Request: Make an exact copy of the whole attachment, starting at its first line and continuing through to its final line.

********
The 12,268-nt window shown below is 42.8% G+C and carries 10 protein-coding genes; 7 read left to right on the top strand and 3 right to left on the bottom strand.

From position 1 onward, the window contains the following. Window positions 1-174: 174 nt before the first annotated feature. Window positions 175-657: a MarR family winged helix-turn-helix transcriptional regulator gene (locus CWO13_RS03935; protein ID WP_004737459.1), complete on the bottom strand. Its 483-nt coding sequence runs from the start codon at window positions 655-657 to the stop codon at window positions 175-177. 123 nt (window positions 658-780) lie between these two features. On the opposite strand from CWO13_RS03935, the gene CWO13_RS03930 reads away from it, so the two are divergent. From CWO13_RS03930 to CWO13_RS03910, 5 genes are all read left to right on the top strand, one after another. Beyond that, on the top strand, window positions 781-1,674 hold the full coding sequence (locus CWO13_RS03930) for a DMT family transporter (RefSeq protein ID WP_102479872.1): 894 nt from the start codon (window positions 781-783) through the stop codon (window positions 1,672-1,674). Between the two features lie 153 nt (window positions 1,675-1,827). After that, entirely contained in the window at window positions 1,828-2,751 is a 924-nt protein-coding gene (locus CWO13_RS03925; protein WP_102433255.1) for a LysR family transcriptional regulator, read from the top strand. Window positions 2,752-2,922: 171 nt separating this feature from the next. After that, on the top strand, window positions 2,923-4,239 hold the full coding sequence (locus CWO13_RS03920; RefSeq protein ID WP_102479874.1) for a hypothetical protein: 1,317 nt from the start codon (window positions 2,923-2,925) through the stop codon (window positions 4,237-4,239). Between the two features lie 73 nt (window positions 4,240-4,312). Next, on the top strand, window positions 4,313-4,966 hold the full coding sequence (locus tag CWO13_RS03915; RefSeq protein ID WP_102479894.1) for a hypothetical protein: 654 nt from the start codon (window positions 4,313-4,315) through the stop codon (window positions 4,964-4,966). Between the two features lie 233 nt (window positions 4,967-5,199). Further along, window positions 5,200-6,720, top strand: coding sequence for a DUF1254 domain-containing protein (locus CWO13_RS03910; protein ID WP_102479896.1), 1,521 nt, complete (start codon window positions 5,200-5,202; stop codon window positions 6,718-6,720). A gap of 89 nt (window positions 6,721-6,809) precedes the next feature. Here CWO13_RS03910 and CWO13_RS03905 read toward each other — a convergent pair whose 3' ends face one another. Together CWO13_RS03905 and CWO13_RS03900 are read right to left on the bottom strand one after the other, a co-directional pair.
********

The 12,268-nt window shown below is 42.8% G+C and carries 10 protein-coding genes; 7 read left to right on the top strand and 3 right to left on the bottom strand.

From position 1 onward, the window contains the following. Window positions 1-174: 174 nt before the first annotated feature. Window positions 175-657: a MarR family winged helix-turn-helix transcriptional regulator gene (locus CWO13_RS03935; protein ID WP_004737459.1), complete on the bottom strand. Its 483-nt coding sequence runs from the start codon at window positions 655-657 to the stop codon at window positions 175-177. 123 nt (window positions 658-780) lie between these two features. On the opposite strand from CWO13_RS03935, the gene CWO13_RS03930 reads away from it, so the two are divergent. From CWO13_RS03930 to CWO13_RS03910, 5 genes are all read left to right on the top strand, one after another. Beyond that, on the top strand, window positions 781-1,674 hold the full coding sequence (locus CWO13_RS03930) for a DMT family transporter (RefSeq protein ID WP_102479872.1): 894 nt from the start codon (window positions 781-783) through the stop codon (window positions 1,672-1,674). Between the two features lie 153 nt (window positions 1,675-1,827). After that, entirely contained in the window at window positions 1,828-2,751 is a 924-nt protein-coding gene (locus CWO13_RS03925; protein WP_102433255.1) for a LysR family transcriptional regulator, read from the top strand. Window positions 2,752-2,922: 171 nt separating this feature from the next. After that, on the top strand, window positions 2,923-4,239 hold the full coding sequence (locus CWO13_RS03920; RefSeq protein ID WP_102479874.1) for a hypothetical protein: 1,317 nt from the start codon (window positions 2,923-2,925) through the stop codon (window positions 4,237-4,239). Between the two features lie 73 nt (window positions 4,240-4,312). Next, on the top strand, window positions 4,313-4,966 hold the full coding sequence (locus tag CWO13_RS03915; RefSeq protein ID WP_102479894.1) for a hypothetical protein: 654 nt from the start codon (window positions 4,313-4,315) through the stop codon (window positions 4,964-4,966). Between the two features lie 233 nt (window positions 4,967-5,199). Further along, window positions 5,200-6,720, top strand: coding sequence for a DUF1254 domain-containing protein (locus CWO13_RS03910; protein ID WP_102479896.1), 1,521 nt, complete (start codon window positions 5,200-5,202; stop codon window positions 6,718-6,720). A gap of 89 nt (window positions 6,721-6,809) precedes the next feature. Here CWO13_RS03910 and CWO13_RS03905 read toward each other — a convergent pair whose 3' ends face one another. Together CWO13_RS03905 and CWO13_RS03900 are read right to left on the bottom strand one after the other, a co-directional pair.